HikesWithEyes From United States of America, joined Jan 2004, 816 posts, RR: 7 Posted (11 years 8 months 2 weeks 1 day 7 hours ago) and read 1892 times:
I believe that Alaska has to be no.1 in the industry
in the use of acronyms....a veritable alphabet soup.
I will list the ones I remember and what they stand for
(if I can remember).
Any other carriers come close?
ASTM (agent scheduling system)
ISAAC (information system for alaska air cargo)
DICE (gate assigning system)
TANGO (short turn program-Turn Aircraft 'N Go)
IMAGE (front end system for SABRE)
SABRE (ok, it's American's but we use it Semi Automated Business Research
ICE (Integrated Crew Experience -cockpit resource management)
FRD or FRED (flight record dispatch...load info for operations)
RAC (ramp action center)
STAR (start the airline right)
Emmett99 From , joined Dec 1969, posts, RR:
Reply 1, posted (11 years 8 months 2 weeks 1 day 6 hours ago) and read 1830 times:
If you consider Boeing part of the industry, we have AS beat. On average we get 3 new accronyms a day. They don't get rid of the others, they just add on. In group meetings, sometimes we play Accronym Bingo.
BCAInfoSys From , joined Dec 1969, posts, RR:
Reply 3, posted (11 years 8 months 2 weeks 17 hours ago) and read 1650 times:
I'm with Emmett99, Boeing is the KING of acronyms! It's freaking ridiculous. You have no idea how hard it is to remember so many different acronyms and what they mean. Not to mention that the same acronym can easily refer to 4 or 5 different things across the company.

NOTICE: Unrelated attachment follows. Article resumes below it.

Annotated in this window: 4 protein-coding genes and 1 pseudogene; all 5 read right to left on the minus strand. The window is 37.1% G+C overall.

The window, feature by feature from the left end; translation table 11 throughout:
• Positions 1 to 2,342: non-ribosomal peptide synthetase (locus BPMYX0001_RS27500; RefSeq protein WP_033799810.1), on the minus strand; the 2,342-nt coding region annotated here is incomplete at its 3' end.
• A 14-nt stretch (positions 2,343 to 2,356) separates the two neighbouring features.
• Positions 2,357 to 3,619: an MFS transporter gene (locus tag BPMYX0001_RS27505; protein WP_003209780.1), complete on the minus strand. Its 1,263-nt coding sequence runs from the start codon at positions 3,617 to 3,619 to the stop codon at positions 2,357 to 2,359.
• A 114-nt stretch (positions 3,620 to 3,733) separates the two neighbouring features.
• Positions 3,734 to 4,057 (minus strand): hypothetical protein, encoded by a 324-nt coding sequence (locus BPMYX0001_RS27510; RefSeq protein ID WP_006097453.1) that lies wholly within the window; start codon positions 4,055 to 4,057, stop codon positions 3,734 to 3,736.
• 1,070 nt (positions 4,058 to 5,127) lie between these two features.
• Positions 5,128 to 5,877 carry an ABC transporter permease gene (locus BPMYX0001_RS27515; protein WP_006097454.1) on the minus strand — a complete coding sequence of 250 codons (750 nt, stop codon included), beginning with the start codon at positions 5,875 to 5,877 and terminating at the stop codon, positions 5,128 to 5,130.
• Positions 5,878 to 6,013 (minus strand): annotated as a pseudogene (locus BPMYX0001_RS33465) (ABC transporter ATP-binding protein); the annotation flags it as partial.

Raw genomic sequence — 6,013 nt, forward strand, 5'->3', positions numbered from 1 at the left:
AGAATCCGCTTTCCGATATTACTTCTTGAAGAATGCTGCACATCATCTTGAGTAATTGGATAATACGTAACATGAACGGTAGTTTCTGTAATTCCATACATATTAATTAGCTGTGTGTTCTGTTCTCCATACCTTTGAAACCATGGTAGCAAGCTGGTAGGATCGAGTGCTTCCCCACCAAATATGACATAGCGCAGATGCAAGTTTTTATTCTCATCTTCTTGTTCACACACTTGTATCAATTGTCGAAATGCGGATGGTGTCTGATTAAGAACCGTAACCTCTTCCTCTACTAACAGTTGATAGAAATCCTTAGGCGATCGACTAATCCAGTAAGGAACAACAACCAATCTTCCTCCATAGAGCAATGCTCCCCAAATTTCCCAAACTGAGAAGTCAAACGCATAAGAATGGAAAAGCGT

It got so bad that Boeing developed an internal dictionary/encylopedia on the company intranet for looking up acronyms. Sad eh?
I think it must be all the ex-military guys that come to Boeing, the military loves their acronyms!
P.S. Emmett, I've never heard of acronym bingo, I'll have to remember that! And I think it's funny that I know of 3 Boeing employees on a.net, and we're all working for BCA in Renton. We should call ourselves Alan Mullaly's posterboys!!!
Ctbarnes From United States of America, joined Mar 2000, 3491 posts, RR: 47
Reply 5, posted (11 years 8 months 2 weeks 14 hours ago) and read 1566 times:
It's not just Alaska. All airlines seem to have a language all their own. Take United, for example. Each division has a two letter code, FO, which are the flight crews, SW for Flight attendants (BTW, can anyone who works for Untied tell me what 'SW' stands for) and MM for maintenance and engineering and so forth.
The customer isn't a moron, she is your wife -David Ogilvy